There are absolutely no traces of my natural hair in photos or home videos during my childhood years. I had a chemical relaxer for as long as I could remember and started wearing weaves as early as middle school. Growing up in a small, predominantly white, New England town, my biggest fear was standing out. I was constantly afraid of wearing hair styles that would make me feel different or garner extra attention. This meant no kinks and no curls, because straight hair was all I ever knew. At that point in my life, I wasn’t even aware of what a hair type or curl pattern was. I was blissfully unaware of the natural hair world.
By the time I graduated high school in 2014, the natural hair movement and the societal embrace of Black girl magic was on the rise. I was ready for a change and to be someone completely different than the person that I was keeping in a box. To get away from the beauty standards I felt trapped by, I applied to historically Black colleges and universities and Hampton University in Virginia was my first choice. In my mind, moving to Virginia for college meant I could finally begin my natural hair journey.
The Big Chop
My first experience with the big chop was before I left for college. I did this in order to transition my hair into a natural state. I truly thought that as soon as I chopped off all of my relaxed hair, a beautiful, larger than life afro would emerge on top of my head. Leaving the constant maintenance of relaxers and weaves behind, I assumed there would be a natural sense of freedom when my natural kinks and coils finally got to see the light of day. That was not the case.
Being in a completely new environment, I was still insecure after my big chop. It wasn’t as if I missed my relaxed hair or constantly wearing weaves. I just truly could not fathom waking up every morning with no hair to push behind my ear or to frame my face; no hair to hide from the world like I was previously accustomed to. My head was quite literally naked and on display for the whole world to see.
Despite attending an HBCU, my freshmen year, I was still too afraid—and quite frankly ignorant of natural hair care—to even show it off. It was as if I was still afraid to stand out even though I was in a completely different environment. I saw so many beautiful, Black women flaunting their natural hair styles and embracing their variety of textures. They looked so free, and that’s all I ever wanted. But as a young, broke, college student, I truly didn’t realize the time, money, and effort that went into maintaining natural hair. Every time my hair required even a little bit of TLC, I would just cut it all off.
Moving to New York City my sophomore year made it even easier to continuously embrace shaving my head with a barbershop on every block in Brooklyn. From tapered cuts to buzz cuts, I did it all. I colored my short tapered cuts, tried new designs, and my bald head became a part of my personal style. My bald head became my freedom. I was always questioned by my family: “Why don’t you grow your hair out? Why do you keep shaving your head?” It felt as though having a short, clean cut became a part of who I was. But I still wanted to fulfill my dreams of having a big afro to style and flaunt for the world.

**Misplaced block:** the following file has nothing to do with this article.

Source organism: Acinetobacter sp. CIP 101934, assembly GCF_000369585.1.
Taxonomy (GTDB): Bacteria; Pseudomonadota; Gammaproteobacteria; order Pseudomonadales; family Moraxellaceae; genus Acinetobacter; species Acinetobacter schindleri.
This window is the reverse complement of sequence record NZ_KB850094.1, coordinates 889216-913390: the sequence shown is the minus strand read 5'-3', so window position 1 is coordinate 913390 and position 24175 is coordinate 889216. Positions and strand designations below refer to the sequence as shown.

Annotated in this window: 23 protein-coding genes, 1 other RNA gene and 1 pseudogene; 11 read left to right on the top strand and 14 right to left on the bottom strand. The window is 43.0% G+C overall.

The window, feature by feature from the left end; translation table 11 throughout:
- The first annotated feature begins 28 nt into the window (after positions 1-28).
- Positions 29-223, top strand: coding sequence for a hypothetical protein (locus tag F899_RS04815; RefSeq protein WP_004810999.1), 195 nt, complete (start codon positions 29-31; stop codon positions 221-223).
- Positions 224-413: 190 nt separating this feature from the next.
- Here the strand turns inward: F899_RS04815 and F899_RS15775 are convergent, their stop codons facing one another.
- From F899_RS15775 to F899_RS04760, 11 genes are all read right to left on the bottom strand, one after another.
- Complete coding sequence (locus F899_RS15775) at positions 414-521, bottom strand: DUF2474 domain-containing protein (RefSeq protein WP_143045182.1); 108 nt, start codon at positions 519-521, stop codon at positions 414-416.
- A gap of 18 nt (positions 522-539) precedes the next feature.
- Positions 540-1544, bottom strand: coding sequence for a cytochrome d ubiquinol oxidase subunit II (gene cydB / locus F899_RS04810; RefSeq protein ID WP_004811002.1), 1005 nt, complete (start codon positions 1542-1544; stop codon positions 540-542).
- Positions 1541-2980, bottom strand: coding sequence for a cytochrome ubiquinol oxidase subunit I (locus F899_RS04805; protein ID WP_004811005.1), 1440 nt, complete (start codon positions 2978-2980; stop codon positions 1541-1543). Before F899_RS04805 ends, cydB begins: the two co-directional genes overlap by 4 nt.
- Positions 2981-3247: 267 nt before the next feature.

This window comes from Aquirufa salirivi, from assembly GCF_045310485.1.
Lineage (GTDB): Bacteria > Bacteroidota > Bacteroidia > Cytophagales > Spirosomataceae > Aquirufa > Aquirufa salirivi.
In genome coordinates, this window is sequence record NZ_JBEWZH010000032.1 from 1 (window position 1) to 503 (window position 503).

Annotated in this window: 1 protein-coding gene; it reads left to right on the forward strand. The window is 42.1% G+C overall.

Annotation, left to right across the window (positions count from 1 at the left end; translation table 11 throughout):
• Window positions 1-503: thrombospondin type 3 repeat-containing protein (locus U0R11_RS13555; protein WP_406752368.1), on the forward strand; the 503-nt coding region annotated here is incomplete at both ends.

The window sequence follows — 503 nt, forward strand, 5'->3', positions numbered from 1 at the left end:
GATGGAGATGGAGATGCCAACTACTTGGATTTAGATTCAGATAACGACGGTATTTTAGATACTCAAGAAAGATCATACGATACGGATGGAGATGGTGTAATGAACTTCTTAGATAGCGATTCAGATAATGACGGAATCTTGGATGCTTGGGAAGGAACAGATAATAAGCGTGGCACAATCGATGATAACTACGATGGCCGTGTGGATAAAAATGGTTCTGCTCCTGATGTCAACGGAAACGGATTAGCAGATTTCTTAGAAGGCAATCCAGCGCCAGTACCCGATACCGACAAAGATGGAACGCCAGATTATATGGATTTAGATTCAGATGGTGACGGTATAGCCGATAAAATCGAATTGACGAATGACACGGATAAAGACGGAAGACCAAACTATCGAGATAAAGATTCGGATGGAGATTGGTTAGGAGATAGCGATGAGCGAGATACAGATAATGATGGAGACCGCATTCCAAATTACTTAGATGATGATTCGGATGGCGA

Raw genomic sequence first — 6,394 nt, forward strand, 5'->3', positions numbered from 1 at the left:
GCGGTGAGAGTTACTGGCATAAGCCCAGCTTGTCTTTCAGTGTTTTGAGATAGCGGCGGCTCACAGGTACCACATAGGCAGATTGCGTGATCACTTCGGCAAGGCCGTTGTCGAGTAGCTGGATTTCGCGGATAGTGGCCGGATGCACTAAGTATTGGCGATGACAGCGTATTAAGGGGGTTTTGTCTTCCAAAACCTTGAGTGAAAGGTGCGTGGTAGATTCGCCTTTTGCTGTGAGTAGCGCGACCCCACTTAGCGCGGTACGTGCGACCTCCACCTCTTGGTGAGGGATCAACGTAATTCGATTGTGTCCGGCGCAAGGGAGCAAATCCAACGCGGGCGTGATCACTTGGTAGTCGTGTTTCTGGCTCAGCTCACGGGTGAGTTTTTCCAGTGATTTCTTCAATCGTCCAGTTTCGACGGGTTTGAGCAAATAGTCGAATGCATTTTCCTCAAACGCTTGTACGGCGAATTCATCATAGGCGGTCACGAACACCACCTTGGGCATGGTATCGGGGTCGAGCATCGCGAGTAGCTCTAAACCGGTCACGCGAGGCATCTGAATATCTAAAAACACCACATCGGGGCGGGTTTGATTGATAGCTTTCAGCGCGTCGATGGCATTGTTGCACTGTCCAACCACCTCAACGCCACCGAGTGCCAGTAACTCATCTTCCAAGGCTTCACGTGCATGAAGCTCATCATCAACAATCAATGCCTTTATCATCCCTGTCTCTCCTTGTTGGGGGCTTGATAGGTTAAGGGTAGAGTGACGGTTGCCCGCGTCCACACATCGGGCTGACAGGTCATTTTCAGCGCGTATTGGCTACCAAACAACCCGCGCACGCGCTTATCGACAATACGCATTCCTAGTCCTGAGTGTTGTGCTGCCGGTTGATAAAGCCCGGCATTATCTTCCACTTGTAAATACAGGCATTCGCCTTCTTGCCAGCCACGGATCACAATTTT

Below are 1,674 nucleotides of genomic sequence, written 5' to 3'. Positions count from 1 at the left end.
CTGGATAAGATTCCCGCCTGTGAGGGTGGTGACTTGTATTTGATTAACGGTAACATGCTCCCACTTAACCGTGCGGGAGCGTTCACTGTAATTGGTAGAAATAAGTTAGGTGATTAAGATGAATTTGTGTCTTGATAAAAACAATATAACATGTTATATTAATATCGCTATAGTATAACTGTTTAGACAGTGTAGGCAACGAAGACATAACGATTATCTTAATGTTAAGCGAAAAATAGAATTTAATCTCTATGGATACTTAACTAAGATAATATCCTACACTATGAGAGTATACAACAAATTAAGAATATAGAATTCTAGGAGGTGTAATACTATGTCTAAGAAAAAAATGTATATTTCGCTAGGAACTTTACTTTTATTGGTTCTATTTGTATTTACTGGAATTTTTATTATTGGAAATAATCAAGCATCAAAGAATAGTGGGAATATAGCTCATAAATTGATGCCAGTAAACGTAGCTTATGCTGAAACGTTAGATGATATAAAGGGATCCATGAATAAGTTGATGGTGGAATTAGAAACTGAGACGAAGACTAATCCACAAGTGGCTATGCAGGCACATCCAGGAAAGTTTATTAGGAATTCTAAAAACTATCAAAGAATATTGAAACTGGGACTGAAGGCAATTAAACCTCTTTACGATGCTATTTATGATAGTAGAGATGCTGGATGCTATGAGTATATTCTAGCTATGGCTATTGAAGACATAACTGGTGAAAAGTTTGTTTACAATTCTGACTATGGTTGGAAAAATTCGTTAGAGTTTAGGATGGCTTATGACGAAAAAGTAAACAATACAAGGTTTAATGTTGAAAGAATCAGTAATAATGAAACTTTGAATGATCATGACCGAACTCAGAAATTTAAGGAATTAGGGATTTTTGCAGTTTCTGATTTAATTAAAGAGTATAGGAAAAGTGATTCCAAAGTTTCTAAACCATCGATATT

Finally Embracing My Natural Texture
2020 was truly a year of rediscovery and reflection for me, especially when it came to my hair. I realized that the same fear I had of standing out was keeping me from embracing a natural hair care routine. I didn’t want to deal with the awkward phase or getting to know my natural hair at all. It was still that same insecurity. But, I realized that this was all just a part of my personal natural hair journey and I had to accept every part of it. I sampled so many routines and hair care lines—it was exhausting. I was never sure if I was washing my hair too little or too often. Was I supposed to co-wash or was I supposed to use a shampoo and conditioner every single time? On wash day, my hair always felt too brittle or too dry. I had so much breakage that I wasn’t even worried about growth anymore. But my new goal this year was to maintain healthy, natural hair no matter what. I had to stick to it.
After asking other women with natural hair about their routines and doing more research online, I felt more comfortable embracing my natural crown, even at the awkward stages. I finally had enough knowledge and resources to actually take care of my natural hair. I knew I had type 4 hair when I first transitioned but I learned that I also have low porosity hair. That meant finally dedicating my hair care routine to all things moisture.
My hair care routine is what’s truly made my natural hair come to life. The L.O.C. method of using a leave-in conditioner, oil, and a cream-based moisturizer has changed everything for me. Using the oil and the cream-based moisturizer to seal in the moisture from the leave-in conditioner is the perfect remedy for my low porosity hair. After two months, I have no breakage and I finally feel relief. One of my favorite products is the Mizani 25 Miracle Milk, which helps me seal in moisture, reduce breakage, and retain length. My hair is finally growing thicker, happier, and healthier right before my eyes. When it comes to natural hair styles, I’m still a novice, but I love a good twist out, braid out, or some Bantu knots. I no longer fear that I will stand out and have embraced my individuality. I’ve gotten to know my natural, curly hair, and that’s the most important aspect of being a natural girl!
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